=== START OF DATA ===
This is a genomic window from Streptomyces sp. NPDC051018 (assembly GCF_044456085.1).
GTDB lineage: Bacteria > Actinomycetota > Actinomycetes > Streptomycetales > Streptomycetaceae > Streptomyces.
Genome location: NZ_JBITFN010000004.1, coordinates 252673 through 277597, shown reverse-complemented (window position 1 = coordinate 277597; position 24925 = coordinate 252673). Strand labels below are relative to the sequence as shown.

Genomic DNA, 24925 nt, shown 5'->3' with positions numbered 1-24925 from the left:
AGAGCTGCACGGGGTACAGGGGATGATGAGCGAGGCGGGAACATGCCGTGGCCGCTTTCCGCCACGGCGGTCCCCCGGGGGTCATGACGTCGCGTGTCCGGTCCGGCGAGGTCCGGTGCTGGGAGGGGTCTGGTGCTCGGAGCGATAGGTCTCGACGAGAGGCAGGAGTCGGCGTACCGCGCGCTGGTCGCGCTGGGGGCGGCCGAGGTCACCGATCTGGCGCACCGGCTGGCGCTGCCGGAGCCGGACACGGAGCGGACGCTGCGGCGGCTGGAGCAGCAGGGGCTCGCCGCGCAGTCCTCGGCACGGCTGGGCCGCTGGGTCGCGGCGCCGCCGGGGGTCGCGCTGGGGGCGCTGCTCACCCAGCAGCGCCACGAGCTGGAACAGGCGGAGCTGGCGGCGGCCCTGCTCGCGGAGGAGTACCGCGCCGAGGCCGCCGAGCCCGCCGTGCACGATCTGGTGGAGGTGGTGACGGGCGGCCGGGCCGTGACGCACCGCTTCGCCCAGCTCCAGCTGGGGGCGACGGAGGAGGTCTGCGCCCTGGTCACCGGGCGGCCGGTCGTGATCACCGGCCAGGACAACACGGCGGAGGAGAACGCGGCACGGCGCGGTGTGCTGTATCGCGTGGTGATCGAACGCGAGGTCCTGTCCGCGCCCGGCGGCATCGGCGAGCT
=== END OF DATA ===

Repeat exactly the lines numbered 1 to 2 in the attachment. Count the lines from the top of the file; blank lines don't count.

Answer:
This is a genomic window from Streptomyces sp. NPDC051018 (assembly GCF_044456085.1).
GTDB lineage: Bacteria > Actinomycetota > Actinomycetes > Streptomycetales > Streptomycetaceae > Streptomyces.